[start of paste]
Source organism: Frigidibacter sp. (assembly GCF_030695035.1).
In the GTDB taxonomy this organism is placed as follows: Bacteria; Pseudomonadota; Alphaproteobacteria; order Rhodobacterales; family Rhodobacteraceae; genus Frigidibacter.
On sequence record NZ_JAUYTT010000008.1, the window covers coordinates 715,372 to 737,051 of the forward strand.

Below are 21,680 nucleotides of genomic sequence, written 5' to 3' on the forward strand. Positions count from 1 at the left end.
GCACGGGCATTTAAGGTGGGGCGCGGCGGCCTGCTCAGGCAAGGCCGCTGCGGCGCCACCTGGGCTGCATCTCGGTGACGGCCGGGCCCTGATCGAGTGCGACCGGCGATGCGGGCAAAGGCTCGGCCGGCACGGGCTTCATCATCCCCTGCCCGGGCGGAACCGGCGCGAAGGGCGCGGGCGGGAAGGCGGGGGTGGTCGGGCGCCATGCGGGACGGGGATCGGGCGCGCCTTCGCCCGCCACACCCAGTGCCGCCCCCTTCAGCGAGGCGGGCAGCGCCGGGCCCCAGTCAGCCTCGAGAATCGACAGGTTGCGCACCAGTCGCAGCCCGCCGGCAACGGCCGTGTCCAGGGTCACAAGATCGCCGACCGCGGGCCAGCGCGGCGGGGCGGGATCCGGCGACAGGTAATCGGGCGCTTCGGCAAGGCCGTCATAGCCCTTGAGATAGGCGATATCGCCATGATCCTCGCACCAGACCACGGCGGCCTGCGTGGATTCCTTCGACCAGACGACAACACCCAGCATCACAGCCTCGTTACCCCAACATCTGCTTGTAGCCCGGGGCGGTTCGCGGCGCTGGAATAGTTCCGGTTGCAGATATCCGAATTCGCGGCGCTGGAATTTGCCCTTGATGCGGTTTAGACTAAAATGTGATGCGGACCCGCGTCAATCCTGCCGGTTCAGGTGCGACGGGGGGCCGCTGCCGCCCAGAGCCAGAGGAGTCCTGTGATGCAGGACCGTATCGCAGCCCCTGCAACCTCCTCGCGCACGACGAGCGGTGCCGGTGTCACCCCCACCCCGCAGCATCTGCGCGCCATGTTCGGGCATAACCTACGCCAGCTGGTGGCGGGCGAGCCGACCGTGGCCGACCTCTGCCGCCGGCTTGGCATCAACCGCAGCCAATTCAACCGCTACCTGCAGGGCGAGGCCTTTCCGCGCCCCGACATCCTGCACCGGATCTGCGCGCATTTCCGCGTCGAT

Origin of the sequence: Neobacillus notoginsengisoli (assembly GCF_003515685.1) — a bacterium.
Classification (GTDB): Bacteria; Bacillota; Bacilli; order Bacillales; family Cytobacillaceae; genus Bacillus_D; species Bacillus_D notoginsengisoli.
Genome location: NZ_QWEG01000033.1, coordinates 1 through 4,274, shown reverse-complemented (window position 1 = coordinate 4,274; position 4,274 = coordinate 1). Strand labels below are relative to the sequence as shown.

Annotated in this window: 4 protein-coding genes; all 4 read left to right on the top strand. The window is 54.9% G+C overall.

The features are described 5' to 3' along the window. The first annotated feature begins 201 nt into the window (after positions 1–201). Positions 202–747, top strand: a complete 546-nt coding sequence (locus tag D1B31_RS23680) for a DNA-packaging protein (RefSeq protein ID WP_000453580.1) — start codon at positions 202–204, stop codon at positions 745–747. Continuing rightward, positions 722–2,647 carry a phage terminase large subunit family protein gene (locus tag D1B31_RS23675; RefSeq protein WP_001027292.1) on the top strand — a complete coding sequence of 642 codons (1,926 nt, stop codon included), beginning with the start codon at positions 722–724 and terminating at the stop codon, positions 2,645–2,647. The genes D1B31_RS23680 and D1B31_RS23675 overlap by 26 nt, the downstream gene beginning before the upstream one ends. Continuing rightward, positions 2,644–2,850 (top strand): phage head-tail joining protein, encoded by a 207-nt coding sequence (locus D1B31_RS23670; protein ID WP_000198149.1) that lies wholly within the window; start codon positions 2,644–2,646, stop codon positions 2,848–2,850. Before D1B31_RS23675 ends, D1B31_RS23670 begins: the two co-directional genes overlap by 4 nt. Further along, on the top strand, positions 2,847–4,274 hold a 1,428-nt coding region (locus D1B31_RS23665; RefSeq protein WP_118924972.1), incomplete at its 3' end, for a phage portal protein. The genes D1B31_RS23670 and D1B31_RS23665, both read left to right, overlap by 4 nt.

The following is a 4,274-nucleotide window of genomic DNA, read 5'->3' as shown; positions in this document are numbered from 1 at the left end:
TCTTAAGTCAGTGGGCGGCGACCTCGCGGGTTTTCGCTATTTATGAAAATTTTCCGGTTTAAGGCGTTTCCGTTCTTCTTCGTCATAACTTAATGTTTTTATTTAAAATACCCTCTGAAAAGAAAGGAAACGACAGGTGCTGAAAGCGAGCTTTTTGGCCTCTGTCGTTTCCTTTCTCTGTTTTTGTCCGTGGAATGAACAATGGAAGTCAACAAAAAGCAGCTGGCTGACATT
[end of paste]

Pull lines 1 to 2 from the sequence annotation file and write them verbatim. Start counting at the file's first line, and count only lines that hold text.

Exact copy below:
Source organism: Frigidibacter sp. (assembly GCF_030695035.1).
In the GTDB taxonomy this organism is placed as follows: Bacteria; Pseudomonadota; Alphaproteobacteria; order Rhodobacterales; family Rhodobacteraceae; genus Frigidibacter.